Jamil Jude is a director and producer and the artistic director of True Colors Theatre Company. He was the company’s associate artistic director before getting the top job in 2019. (Photo by Steve Eberhardt)
Once again, I find myself observing the weight of the opening paragraph of W.E.B. DuBois’ famous speech, delivered to the first Pan-African Convention in the summer of 1900. He states: “The problem of the 20th century is the problem of the color line, the question as to how far differences of race . . . will hereafter be made the basis of denying to over half the world the right of sharing to utmost ability the opportunities and privileges of modern civilization.”
The first time I wrestled with this idea was in high school after being introduced to his writing. I was no stranger to the privilege of access given to white people and the stacked odds faced by Black folks. In my hometown of Tallahassee, Florida, train tracks created a boundary between those with and without the privileges that Mr. DuBois speaks to. Yet, at 16, I became aware of the divide in a more profound way. I began to question the reasons for the disparity and the systems that created it. In hindsight, I realized that this first encounter with these words set me on a course to lend my hands in helping to bend the arc of the moral universe.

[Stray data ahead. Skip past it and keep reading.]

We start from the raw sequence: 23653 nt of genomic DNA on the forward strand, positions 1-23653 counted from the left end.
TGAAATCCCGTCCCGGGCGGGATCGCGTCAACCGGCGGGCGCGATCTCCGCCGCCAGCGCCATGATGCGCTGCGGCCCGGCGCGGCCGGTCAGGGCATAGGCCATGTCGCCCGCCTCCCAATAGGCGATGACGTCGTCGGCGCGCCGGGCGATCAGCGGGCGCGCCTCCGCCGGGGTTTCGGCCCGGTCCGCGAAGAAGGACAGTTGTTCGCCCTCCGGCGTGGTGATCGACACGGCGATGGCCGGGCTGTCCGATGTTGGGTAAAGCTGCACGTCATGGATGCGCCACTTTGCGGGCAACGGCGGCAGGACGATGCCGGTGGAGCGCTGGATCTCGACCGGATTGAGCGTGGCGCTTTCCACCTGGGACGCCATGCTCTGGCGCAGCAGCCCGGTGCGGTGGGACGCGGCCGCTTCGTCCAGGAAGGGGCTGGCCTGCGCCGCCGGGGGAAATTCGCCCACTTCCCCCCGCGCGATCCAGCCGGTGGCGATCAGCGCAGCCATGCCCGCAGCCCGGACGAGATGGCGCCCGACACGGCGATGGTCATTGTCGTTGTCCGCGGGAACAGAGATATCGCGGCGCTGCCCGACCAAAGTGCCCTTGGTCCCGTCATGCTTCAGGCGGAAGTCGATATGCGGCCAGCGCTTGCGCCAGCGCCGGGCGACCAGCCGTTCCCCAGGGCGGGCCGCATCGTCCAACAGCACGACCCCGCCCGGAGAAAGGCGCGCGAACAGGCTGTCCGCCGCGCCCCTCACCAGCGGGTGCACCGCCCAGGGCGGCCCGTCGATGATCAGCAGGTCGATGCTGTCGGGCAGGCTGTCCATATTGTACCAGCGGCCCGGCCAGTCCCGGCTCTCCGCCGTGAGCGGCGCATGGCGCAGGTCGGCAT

One hundred and twenty summers have passed since that speech, 17 summers since my quest began. I have cause to believe that while the work of so many has contributed to bending the stubborn arc, the fiendish and tireless work of the few to straighten and nullify our efforts is winning. It’s winning because far too many treat justice like a New Year’s Resolution — kickstarted into action by the swell of emotion from a shared experience, like watching the giant peach drop or seeing the deaths of so many Black and Brown trans and cis men and women. As the calendar turns, the buzz of the moment starts to fade, our resolutions turn into dreams deferred. But the arc straighteners get to work.
I don’t profess to have the solution to solve the persistent problem of the color line, but I posit this — if we all, especially white people who have the most “opportunity and privilege,” don’t actively work to root out the systems, unseat the politicians and rewrite the laws that got us here, the sun will set on far too many more summers before those of us on the sweet end of the color line will gain access to the abundance of the American experiment.
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